In a pinch, some conservatives deploy a rhetorical trick that makes a lot of sense to them and no one else. If a black conservative/Republican is criticized, they assume that the left is revealing its deep-seated hatred of black people. The left laughs this off—yes, obviously, 90 percent of black people vote Democratic because they're dupes intent to stay "on the plantation." Keep telling them that, it'll win 'em over!
But it's a safety blanket of an argument, and it's been getting cuddled ever since aspiring political thinker/activist Dr. Ben Carson said that marriage shouldn't be redefined by gays nor by "NAMBLA" or "people who believe in bestiality." It was enough of a gaffe—a classic gaffe, describing what the gaffe-meister really thought—that Carson backed down and apologized. (He was prodded by a mini-rebellion on the Johns Hopkins campus, students trying to kick him out of the 2013 commencement ceremony, where he's set to say goodbye to the school.) Sean Hannity, whose lazy questioning led Carson into the trap, condemned the backlash without actually repeating Carson's answer. It was "deemed controversial, it wasn't politically correct." And why?
The left just has daggers out for him. You can't be African-American and conservative without breaking some liberal rule?
Speaking just for myself, as one of those white males who overpopulate the media, I think this is a little too cute. The romance between white conservatives and the small elite of black conservatives (you could call them "5 percenters," but that's taken) is a well-known thing. Just as Herman Cain became a conservative hero for debating Bill Clinton at a town hall meeting, Carson became a hero for lecturing President Obama at the National Prayer Breakfast. Just as liberals didn't worry about Cain becoming president, they don't really worry about Carson. They're wistful for the "Gifted Hands" guy, whose book could inspire eighth graders to take science classes. I was interested in the story because 1) Carson was obviously on his way to conservative stardom, and 2) it's fascinating to watch people who've never been grilled by the media make their first-ever gaffes. When's the last time Ben Carson was asked about gay marriage?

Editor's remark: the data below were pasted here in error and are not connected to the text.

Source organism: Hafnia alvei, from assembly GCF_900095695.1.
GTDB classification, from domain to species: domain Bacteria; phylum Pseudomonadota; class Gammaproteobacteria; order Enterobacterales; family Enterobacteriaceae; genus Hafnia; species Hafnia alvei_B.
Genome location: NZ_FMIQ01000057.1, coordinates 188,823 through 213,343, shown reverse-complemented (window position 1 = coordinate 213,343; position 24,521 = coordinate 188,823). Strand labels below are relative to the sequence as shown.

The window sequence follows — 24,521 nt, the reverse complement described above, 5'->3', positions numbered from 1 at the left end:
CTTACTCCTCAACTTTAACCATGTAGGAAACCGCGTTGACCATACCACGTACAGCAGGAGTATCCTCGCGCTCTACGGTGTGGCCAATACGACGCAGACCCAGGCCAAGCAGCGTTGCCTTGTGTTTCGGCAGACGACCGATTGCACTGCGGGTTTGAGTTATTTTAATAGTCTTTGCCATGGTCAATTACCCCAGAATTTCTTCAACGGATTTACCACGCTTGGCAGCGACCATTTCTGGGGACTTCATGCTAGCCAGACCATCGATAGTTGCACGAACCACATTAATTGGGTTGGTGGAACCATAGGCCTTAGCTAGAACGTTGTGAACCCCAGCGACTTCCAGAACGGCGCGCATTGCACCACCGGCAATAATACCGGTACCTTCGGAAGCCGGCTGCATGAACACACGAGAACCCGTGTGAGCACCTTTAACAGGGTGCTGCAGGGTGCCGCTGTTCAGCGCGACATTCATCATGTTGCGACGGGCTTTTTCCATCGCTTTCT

But that "white liberals fear black conservative" meme is just too resilient. It guides John Nolte into a logic hole: Carson is "a threat to the left-leaning mainstream media’s attempted stranglehold on the Narrative," so they didn't even realize he was playing devil's advocate. Nolte suggests that the media ignored a question from Sonia Sotomayor that "raised the exact same kind of slippery-slope argument Carson did." Sotomayor:
If you say that marriage is a fundamental right, what State restrictions could ever exist? Meaning, what State restrictions with respect to the number of people, with respect to—that could get married—the incest laws, the mother and the child, assuming they are of age—I can—I can accept that the State has probably an overbearing interest on—on protecting the a child until they're of age to marry, but what's left?
Well, I pointed out that Sotomayor quote the day before Nolte did—sorry, Narrative. And isn't the difference between Carson and Sotomayor pretty obvious? Sotomayor was asking Ted Olson, the lawyer arguing for Prop 8 repeal, to explain why redefining marriage as between any two unrelated adults wouldn't lead inexorably to legal incest. Carson is describing what he actually believes. Several times, before the political media started paying attention to him, Carson has said that acceptance of homosexuality was destructive to civilization. Alex Seitz-Wald pulled a representative quote from Carson's 2009 book of self-help advice:
“How I feel and what I think isn’t just my opinion. God in his Word says very clearly that he considers homosexual acts to be an ‘abomination.’” Whenever I point out that God calls homosexual behavior a sin, I am usually quick to add that the Bible just as clearly calls a lot of other things wrong—lying, cheating, adultery, murder, gluttony—and I am not going to try to justify any those things in order to be politically correct either.
Carson thinks homosexuality is sinful and that gay marriage is comparable to man-on-animal marriage. Hey, lots of people think that! But if you're making excuses for him and pretending that he's not saying anything that liberals don't say, you're in intellectual retreat, and you're using identity politics to try and insulate the guy from criticism.
Correction, April 2, 2013: This post originally misspelled Johns Hopkins University.
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